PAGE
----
||A traveler is used for measuring lengths and is particularly handy for
measuring odd shapes and curves. The one featured this month is made to
measure feet and inches. The design on the left and the designs featured
on the "variations" page combine form and function to create
tools that exemplify hand-made quality.
|Slot-punched holes must be made in the exact center of the stock. Punching
them in round stock is especially difficult without some way of accurately
starting the slot punch. This tool, featured in the December issue, ensures
exact alignment, resulting in consistently centered holes.
||When making slot-punched holes, allowance needs to be made for shrinkage.
It’s often difficult to get exact spacing because of this. If too
far apart, upset the stock between the holes. if too close together, use
a stock stretcher. Two are featured in issue 112.
|Most designs are first drawn on paper and then taken to the shop where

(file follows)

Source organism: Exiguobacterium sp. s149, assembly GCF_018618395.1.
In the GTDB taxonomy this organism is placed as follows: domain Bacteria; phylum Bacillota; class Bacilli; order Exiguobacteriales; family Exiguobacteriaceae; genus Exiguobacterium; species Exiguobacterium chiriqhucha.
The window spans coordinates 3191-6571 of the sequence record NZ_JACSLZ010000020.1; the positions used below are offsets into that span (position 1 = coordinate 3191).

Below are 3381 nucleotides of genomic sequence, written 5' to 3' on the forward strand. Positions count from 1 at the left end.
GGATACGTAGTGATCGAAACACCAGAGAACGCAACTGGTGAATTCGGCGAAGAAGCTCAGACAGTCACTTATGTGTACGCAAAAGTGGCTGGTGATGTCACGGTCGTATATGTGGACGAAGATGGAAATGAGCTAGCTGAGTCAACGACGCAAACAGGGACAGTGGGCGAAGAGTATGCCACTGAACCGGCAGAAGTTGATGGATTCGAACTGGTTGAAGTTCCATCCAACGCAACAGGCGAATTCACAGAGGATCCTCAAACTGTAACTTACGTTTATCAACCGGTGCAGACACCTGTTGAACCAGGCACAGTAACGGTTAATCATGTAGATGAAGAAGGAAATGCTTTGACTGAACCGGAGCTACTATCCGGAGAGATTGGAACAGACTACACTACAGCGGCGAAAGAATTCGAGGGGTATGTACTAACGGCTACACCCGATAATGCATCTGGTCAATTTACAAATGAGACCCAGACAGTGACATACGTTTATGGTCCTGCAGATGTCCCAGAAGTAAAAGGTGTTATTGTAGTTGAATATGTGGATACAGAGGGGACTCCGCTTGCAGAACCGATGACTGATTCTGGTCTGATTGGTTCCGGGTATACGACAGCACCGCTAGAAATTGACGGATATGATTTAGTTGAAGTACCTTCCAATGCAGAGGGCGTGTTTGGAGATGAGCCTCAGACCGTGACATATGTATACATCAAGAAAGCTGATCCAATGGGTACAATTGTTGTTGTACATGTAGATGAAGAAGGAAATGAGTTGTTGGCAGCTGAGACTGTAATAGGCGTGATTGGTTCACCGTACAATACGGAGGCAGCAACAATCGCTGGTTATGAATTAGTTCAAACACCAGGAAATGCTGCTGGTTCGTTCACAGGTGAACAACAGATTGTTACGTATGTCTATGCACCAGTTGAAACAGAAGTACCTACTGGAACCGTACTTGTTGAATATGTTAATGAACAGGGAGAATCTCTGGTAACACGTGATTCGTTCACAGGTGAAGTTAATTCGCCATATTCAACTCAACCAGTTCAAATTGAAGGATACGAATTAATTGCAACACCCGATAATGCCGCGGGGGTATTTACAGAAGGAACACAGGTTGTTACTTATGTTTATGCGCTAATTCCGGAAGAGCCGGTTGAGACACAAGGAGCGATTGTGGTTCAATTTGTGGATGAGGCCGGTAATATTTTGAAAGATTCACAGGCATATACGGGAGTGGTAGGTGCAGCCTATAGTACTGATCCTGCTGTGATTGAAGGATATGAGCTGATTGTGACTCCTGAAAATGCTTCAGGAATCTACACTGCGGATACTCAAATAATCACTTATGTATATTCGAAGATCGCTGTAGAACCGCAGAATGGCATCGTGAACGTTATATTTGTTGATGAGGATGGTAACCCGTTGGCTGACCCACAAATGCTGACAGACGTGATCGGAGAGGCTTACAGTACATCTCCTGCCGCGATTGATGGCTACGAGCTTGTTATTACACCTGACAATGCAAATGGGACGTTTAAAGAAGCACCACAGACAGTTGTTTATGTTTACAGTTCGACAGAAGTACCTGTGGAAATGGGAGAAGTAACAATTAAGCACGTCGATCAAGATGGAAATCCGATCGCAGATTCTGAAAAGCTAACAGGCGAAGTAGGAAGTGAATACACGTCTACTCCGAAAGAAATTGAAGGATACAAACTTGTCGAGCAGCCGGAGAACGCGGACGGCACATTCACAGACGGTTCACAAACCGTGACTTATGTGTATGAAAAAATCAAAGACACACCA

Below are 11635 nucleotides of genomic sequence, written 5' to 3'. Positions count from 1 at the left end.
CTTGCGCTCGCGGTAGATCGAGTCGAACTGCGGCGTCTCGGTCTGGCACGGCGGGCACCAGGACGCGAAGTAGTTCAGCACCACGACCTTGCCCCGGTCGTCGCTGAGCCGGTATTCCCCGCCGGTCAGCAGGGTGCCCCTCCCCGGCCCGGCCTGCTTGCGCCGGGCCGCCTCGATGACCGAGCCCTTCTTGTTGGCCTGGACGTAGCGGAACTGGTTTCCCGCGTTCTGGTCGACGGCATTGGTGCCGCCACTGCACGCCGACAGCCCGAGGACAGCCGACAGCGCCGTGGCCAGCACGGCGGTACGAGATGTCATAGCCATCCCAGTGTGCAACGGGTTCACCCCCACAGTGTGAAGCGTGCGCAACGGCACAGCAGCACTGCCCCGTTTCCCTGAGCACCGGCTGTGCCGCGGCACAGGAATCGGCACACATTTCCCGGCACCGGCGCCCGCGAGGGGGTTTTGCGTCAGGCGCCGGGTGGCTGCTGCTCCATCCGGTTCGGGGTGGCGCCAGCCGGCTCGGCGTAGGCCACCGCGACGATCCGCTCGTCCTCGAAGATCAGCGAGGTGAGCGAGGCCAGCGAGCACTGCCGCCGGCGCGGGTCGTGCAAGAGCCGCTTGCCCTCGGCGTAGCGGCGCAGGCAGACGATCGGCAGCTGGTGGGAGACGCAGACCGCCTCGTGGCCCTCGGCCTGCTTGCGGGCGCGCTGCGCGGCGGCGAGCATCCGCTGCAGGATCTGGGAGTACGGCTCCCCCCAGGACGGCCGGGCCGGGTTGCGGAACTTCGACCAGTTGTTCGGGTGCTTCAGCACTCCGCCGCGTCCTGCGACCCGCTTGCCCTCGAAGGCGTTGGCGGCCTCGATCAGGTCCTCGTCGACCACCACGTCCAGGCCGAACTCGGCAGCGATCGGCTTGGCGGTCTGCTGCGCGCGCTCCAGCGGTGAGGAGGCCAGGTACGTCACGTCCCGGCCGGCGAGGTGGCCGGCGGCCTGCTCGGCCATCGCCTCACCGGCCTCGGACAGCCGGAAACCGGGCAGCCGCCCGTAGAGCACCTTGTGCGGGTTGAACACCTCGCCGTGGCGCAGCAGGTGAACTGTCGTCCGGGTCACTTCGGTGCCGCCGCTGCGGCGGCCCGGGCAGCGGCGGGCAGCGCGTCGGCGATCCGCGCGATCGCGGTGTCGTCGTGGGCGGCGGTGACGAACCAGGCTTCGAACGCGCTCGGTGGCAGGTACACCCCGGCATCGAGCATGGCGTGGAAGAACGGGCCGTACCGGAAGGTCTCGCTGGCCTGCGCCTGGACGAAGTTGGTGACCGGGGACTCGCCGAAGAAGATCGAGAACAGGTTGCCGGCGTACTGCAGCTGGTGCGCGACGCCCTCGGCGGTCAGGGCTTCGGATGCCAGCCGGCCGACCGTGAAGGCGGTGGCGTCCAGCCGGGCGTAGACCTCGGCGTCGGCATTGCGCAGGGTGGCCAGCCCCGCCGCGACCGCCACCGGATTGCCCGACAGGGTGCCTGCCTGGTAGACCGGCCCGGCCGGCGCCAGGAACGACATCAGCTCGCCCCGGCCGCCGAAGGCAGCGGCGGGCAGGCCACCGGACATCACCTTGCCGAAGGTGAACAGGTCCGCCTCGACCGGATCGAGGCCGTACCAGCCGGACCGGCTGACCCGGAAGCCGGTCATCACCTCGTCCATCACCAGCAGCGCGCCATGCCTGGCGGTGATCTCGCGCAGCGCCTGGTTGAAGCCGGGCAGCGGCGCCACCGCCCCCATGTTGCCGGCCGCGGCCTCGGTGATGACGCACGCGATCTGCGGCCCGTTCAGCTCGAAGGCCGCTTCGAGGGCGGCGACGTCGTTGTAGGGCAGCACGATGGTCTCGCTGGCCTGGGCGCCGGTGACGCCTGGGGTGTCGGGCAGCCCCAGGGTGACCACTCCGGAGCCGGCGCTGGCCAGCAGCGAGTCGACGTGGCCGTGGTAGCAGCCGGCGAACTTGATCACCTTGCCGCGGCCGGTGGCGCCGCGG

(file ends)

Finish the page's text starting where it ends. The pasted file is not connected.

they are often used as a full-size guide for work in progress. The problem
with using paper is that it burns and parts can’t be compared to
them while working hot. The solution is to make the drawing directly on
a piece of steel using soapstone, white or silver colored pencil or white
charcoal pencil, or transfer the image using one of the three methods shown
||Anvils anyone? ToolCrib travels to the Fall Blacksmith's Association
of Missouri meeting at Andrew MacDonald's new shop this month where he
has spent eight years buying equipment for his new shop. These anvils are
just the tip of the iceberg.